Let's take a look at zinc.
As a component of hundreds of enzymes, zinc is involved in various reactions in the body.
It is also necessary for the cellularity of proteins from amino acids and the synthesis of DNA, so it plays a very important role in the development and life maintenance of fetuses and infants, as well as bone growth, liver, kidneys, insulin production, pancreas, sperm. It is an essential mineral in tissues and organs where new cells are created, such as the testicles that make up.
It is also a component of enzymes that promote wound healing and remove active oxygen that damages cells in the body, and is also involved in taste bud cells that sense taste and immune responses.
Zinc present in food is affected by the amount of iron and copper ingested at the same time, but about 30% is absorbed in the small intestine and transported to the liver. About 2000 milligrams of zinc exists in the body, of which about 60% is in muscles, about 30% is in bones, and the remaining 10% is in the liver, pancreas, kidneys, brain, skin, prostate, etc. I am
Next, let's take a look at the role of zinc.
Zinc-containing enzymes activate chemical reactions in the body.
Its functions include promotion of cell regeneration such as DNA synthesis and protein synthesis, regulation of immune response, and regulation of hormone synthesis and secretion.
Taste buds, which are the cells that sense taste, have a very active metabolism and are rich in zinc. is thought to lead to
Without zinc, these enzymes would be less active, and vital reactions would be sluggish and unable to produce what the body needs.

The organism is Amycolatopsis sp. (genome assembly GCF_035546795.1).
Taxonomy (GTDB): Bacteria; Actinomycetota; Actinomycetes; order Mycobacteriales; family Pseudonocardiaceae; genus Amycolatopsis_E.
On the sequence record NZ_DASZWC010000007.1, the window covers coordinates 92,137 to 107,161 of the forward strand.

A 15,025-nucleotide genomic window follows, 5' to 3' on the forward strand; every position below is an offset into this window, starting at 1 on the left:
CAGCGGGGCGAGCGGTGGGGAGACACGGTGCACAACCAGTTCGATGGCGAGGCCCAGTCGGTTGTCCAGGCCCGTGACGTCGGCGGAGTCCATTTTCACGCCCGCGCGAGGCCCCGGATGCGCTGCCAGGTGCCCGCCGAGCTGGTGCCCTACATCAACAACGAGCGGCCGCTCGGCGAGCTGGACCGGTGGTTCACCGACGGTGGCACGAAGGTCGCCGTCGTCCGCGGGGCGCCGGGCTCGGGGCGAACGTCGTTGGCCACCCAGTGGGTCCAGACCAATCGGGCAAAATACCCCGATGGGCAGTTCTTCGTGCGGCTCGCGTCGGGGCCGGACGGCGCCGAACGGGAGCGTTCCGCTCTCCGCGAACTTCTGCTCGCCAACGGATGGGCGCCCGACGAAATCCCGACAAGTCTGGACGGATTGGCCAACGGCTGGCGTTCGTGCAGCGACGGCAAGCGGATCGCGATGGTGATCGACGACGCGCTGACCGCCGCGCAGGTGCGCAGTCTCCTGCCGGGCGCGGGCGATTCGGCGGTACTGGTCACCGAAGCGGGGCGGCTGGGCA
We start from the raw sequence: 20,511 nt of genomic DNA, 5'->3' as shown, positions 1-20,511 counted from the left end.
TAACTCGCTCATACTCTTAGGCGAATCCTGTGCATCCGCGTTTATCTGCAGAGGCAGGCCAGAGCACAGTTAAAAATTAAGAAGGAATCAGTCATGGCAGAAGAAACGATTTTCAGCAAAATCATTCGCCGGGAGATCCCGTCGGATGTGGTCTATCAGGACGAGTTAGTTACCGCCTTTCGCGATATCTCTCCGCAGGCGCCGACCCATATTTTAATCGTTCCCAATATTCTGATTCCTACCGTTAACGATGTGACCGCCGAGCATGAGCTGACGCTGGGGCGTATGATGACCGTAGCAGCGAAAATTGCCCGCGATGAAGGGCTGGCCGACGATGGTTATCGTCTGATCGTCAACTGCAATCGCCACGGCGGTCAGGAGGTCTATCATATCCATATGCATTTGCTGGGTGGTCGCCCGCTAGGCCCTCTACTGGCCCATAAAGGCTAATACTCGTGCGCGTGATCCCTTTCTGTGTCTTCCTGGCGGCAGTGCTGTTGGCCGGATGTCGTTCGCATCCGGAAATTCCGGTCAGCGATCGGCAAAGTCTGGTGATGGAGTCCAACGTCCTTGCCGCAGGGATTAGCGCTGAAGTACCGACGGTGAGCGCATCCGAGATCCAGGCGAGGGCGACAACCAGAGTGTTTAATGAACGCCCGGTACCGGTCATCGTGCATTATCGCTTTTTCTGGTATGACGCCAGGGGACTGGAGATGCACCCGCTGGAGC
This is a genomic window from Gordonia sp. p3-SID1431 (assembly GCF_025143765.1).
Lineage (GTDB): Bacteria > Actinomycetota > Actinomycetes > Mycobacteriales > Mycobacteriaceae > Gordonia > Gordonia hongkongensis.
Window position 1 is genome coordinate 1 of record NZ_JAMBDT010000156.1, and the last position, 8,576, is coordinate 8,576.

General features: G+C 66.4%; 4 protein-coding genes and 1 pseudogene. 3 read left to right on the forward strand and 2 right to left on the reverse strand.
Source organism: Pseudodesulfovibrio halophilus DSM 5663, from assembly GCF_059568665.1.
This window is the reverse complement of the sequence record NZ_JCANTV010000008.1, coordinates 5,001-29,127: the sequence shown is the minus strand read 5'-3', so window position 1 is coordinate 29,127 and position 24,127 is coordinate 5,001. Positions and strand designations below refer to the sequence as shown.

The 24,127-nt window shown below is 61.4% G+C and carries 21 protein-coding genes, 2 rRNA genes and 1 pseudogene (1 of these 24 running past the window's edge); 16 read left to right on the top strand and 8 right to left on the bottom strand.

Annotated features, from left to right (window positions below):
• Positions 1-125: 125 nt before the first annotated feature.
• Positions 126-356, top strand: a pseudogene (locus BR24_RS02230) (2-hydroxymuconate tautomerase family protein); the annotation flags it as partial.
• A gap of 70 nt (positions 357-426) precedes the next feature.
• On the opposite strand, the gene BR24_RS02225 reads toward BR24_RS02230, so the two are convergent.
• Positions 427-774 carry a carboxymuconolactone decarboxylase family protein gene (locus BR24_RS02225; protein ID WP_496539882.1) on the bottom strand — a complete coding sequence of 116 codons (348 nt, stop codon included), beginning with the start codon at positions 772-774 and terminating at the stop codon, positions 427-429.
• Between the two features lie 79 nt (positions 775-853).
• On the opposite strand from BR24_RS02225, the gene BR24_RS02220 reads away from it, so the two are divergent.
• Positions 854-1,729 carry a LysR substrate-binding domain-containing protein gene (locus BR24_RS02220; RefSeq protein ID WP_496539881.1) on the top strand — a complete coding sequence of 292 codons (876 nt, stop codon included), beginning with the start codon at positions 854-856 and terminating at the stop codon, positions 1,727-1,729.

Zinc deficiency is said to be caused not only by inadequate intake, but also by concomitant use of drugs that form complexes with zinc.
Zinc deficiency is said to prolong the turnover of taste cells, resulting in decreased function, resulting in taste disorders and anorexia.
In addition, it is said that gastrointestinal disorders due to a decrease in metabolism, skin disorders, a decrease in immune function, and sexual dysfunction due to a decrease in hormone synthesis and donki.
Zinc is also a component of insulin, one of the hormones.
The recommended daily intake of zinc is 9 to 10 mg for adult men and 7 to 8 mg for adult women.
Pregnant women should take 2 mg more than the recommended amount for adult women, and breastfeeding women should take 3 mg more. The upper limit is 40 to 45 mg for adult men and 35 mg for adult women.
Regarding zinc intake, males consume 7.7 to 8.8 milligrams and females consume 6.6 to 7.4 milligrams.
The upper limit of zinc content recognized as a food with nutrient function claims is 15 milligrams, and the limit is 2.64 milligrams.
For example, people who drink a lot of alcohol and people who eat a lot of processed foods are good examples of zinc supplementation.
Zinc-rich foods include animal foods such as persimmons, parmesan cheese, pork (liver), and beef, and food foods such as cocoa, green tea, roasted sesame seeds, kneaded tofu, and almonds.
Zinc is found more in animal foods than in plant foods, and animal protein in animal foods is known to have a positive effect on zinc absorption.
Conversely, a protein-rich diet impairs zinc absorption, and dietary fiber and phytic acid, which are abundant in plant-based foods such as grains and beans, are also known to interfere with zinc absorption. Other metals such as calcium, phosphorus, soil, and cadmium are also said to interfere with zinc absorption.
Finally, we will look at interactions between zinc and pharmaceuticals.
Drugs with descriptions of interactions with zinc preparations in package inserts have been summarized. When used in combination with zinc preparations, raw frozen Nanyang is formed, the absorption of zinc and administered drugs is inhibited, and there is a risk that the effects will continue. there is.
Similarly, drugs that form poorly soluble chelates and may weaken their effects include estracite, metalite, metalcaptase, and levolade.